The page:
Your first sentence makes zero economic sense, but the rest does. For the record, a thing's pecuniary worth cannot be separated from the cost to procure said thing.

1
Cf08ad26759fdd206a2c9f9385080a57

(995)

on May 12, 2013
at 11:20 AM

I have found a bit of a correlation between paying more (~2x what I used to spend right now) and eating better.

This probably doesn't hold up everywhere, but in the desert, it does for me.

(Of course, when I say I'm spending 2x what I used to, I've gone from cereal, hot dogs, and ramen to grass-fed porterhouse steaks, wild salmon, and a well stocked fridge of organic fruits/vegetables.)

Example -- In a traditional culture that ate paleo foods, you'd probably know where food grows, know guys who grow / sell it, and it wouldn't be anything special to not want chemical fertilizers / preservatives on that food. If you were starving and broke, you would still eat Paleo, just less of it. Stuff like, "I'm hungry, oh look there's organic food." Or "Bob, let me tradesies for some of that grass-fed beef."

In contrast, I live in an urban desert. Here, if you're starving and flat broke, the way to stay alive would be to pan handle and buy high calorie fast food. That is our version of traditional food. Nothing edible or sustainable grows naturally here (it's all pre-planned and carefully watered) and with temperatures hitting 110F+, you risk heat stroke if you're out for too long looking for food. We have grocery stores, but 90% of the store is frankenfood. At my closest store, ALL of the beef / dairy is fed antibiotics / genetically modified foods that those animals wouldn't normally eat. If I want real food, it's an out of the way drive to a store that charges a bit more for everything (whole foods.)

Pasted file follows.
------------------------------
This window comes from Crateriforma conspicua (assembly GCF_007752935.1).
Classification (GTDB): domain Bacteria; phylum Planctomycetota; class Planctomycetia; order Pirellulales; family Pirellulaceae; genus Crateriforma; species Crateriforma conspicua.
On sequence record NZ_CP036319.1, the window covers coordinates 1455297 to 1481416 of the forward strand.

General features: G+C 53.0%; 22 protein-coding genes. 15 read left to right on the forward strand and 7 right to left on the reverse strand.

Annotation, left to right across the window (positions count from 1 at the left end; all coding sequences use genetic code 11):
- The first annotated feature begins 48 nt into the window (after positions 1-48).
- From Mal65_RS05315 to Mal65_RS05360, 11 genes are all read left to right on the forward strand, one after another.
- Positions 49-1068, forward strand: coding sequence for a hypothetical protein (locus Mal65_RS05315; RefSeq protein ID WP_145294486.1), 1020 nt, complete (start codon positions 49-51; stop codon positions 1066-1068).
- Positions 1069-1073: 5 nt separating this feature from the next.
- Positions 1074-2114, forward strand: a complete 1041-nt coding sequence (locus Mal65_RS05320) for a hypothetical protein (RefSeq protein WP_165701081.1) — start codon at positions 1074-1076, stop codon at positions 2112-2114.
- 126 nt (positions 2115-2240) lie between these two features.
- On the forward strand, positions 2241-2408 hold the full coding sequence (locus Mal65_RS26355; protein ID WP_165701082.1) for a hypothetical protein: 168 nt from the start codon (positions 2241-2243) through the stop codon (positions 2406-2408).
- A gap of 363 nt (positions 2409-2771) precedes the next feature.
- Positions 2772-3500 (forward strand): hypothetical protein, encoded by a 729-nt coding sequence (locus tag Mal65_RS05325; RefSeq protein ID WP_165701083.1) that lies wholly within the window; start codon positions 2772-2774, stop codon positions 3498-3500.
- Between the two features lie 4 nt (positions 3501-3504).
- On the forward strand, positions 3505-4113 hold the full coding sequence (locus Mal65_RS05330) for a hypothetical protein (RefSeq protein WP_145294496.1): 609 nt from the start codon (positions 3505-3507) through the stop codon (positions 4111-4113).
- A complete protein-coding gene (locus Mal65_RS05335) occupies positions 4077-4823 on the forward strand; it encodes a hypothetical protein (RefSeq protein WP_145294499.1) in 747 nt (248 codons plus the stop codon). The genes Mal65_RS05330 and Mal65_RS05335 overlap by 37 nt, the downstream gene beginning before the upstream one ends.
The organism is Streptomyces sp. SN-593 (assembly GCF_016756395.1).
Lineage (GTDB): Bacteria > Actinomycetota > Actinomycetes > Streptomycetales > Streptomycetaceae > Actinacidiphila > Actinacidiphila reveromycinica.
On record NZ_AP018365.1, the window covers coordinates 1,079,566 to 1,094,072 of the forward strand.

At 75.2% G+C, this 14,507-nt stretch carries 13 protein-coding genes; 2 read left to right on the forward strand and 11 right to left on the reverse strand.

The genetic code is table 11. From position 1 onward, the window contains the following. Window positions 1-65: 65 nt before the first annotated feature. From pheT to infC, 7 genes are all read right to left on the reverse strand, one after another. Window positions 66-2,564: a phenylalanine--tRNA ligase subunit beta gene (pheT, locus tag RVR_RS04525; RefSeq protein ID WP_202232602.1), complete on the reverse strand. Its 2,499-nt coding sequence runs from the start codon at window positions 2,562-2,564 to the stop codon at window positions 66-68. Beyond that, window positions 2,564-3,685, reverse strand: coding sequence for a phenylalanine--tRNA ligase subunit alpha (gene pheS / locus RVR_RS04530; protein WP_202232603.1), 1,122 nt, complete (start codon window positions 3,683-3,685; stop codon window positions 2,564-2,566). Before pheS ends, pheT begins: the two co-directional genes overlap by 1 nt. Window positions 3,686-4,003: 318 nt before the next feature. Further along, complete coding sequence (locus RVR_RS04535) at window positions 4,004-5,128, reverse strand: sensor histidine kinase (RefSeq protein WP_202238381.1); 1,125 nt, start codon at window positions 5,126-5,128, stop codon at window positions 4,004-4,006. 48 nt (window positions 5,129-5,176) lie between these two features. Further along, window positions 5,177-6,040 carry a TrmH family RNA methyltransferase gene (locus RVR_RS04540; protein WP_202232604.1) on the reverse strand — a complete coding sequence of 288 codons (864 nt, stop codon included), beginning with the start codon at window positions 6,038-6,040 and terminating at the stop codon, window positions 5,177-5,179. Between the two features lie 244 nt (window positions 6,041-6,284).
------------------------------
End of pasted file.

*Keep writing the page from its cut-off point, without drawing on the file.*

While, I could get by on cheap produce and cheaper cuts of meat from my local shitty store, it's just not ideal. (You'd be a fool not to make the investment though.)

Even just like.. my socks. It costs extra just to have socks that aren't mad scientist-ified with genetically introduced bacillus thuringiensis toxins. My orange juice -- organic OJ is more expensive. My soaps.. etc, etc. It adds up.

(Another interesting thing to think about. Is that I appreciate things much more when I have to pay a premium for them. Ex. When I download pirated games, I rarely play them through. But paying $60 for a similar title often provides a statistical increase in my enjoyment.. perhaps eating better and accepting that financial sacrifice provides some sort of positive feedback loop.)

Kind of ran on here. TLDR; expensive food is expensive.

D6a810063659ee5c7f03d07851bedbcb

(5)

on May 13, 2013
at 09:32 AM

Thanks. I agree with your explanation about traditional cultures having less costly organic foods. Yet, my experience in both China and India show they eat it only for flavor. In a dish of rice and vegetables (stir fry) there will be a few dice-sized pieces of meat to give flavor and oil the vegetables. In fact, they only rinse the dishes with water after use, because there's no fat to soap off. In India, chicken is used only in a festive day (for example if a guest is coming over, or a holiday). Some communities as Brhamin, Jain and Pillai don't eat any animal flesh their whole lives.